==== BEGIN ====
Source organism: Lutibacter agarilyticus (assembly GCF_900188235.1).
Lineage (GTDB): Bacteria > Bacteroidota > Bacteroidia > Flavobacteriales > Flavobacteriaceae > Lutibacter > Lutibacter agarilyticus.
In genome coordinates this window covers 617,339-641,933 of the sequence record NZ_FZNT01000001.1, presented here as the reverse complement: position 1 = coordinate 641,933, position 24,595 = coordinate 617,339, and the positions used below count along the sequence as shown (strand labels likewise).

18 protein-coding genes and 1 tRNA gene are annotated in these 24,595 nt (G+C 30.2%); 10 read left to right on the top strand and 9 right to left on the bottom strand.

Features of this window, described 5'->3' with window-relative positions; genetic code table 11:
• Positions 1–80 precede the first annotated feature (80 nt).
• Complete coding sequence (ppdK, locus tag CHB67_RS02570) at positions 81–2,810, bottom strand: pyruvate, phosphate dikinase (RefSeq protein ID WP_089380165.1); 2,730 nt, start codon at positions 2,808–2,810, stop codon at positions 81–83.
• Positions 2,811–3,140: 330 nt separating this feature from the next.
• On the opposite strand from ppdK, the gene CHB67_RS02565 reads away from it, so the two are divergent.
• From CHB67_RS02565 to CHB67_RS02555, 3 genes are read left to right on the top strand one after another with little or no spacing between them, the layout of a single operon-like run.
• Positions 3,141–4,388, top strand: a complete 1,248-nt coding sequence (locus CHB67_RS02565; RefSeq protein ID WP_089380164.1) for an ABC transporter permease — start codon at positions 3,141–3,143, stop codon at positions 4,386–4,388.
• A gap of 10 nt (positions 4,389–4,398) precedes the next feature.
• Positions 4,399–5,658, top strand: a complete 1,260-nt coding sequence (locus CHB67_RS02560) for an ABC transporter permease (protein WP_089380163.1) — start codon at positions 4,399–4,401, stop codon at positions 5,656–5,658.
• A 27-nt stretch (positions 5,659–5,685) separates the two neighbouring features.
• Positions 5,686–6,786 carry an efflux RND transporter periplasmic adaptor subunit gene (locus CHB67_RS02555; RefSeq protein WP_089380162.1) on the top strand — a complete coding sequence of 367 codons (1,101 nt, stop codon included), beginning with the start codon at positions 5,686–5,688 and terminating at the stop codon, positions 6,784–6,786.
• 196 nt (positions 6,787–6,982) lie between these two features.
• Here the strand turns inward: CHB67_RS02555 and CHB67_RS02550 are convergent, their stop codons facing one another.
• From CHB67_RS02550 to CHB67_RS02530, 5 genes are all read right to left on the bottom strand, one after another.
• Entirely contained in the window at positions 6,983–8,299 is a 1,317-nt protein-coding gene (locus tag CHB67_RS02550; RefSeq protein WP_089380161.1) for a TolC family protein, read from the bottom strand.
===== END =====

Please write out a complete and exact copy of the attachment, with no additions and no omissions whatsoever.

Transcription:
Source organism: Lutibacter agarilyticus (assembly GCF_900188235.1).
Lineage (GTDB): Bacteria > Bacteroidota > Bacteroidia > Flavobacteriales > Flavobacteriaceae > Lutibacter > Lutibacter agarilyticus.
In genome coordinates this window covers 617,339-641,933 of the sequence record NZ_FZNT01000001.1, presented here as the reverse complement: position 1 = coordinate 641,933, position 24,595 = coordinate 617,339, and the positions used below count along the sequence as shown (strand labels likewise).

18 protein-coding genes and 1 tRNA gene are annotated in these 24,595 nt (G+C 30.2%); 10 read left to right on the top strand and 9 right to left on the bottom strand.

Features of this window, described 5'->3' with window-relative positions; genetic code table 11:
• Positions 1–80 precede the first annotated feature (80 nt).
• Complete coding sequence (ppdK, locus tag CHB67_RS02570) at positions 81–2,810, bottom strand: pyruvate, phosphate dikinase (RefSeq protein ID WP_089380165.1); 2,730 nt, start codon at positions 2,808–2,810, stop codon at positions 81–83.
• Positions 2,811–3,140: 330 nt separating this feature from the next.
• On the opposite strand from ppdK, the gene CHB67_RS02565 reads away from it, so the two are divergent.
• From CHB67_RS02565 to CHB67_RS02555, 3 genes are read left to right on the top strand one after another with little or no spacing between them, the layout of a single operon-like run.
• Positions 3,141–4,388, top strand: a complete 1,248-nt coding sequence (locus CHB67_RS02565; RefSeq protein ID WP_089380164.1) for an ABC transporter permease — start codon at positions 3,141–3,143, stop codon at positions 4,386–4,388.
• A gap of 10 nt (positions 4,389–4,398) precedes the next feature.
• Positions 4,399–5,658, top strand: a complete 1,260-nt coding sequence (locus CHB67_RS02560) for an ABC transporter permease (protein WP_089380163.1) — start codon at positions 4,399–4,401, stop codon at positions 5,656–5,658.
• A 27-nt stretch (positions 5,659–5,685) separates the two neighbouring features.
• Positions 5,686–6,786 carry an efflux RND transporter periplasmic adaptor subunit gene (locus CHB67_RS02555; RefSeq protein WP_089380162.1) on the top strand — a complete coding sequence of 367 codons (1,101 nt, stop codon included), beginning with the start codon at positions 5,686–5,688 and terminating at the stop codon, positions 6,784–6,786.
• 196 nt (positions 6,787–6,982) lie between these two features.
• Here the strand turns inward: CHB67_RS02555 and CHB67_RS02550 are convergent, their stop codons facing one another.
• From CHB67_RS02550 to CHB67_RS02530, 5 genes are all read right to left on the bottom strand, one after another.
• Entirely contained in the window at positions 6,983–8,299 is a 1,317-nt protein-coding gene (locus tag CHB67_RS02550; RefSeq protein WP_089380161.1) for a TolC family protein, read from the bottom strand.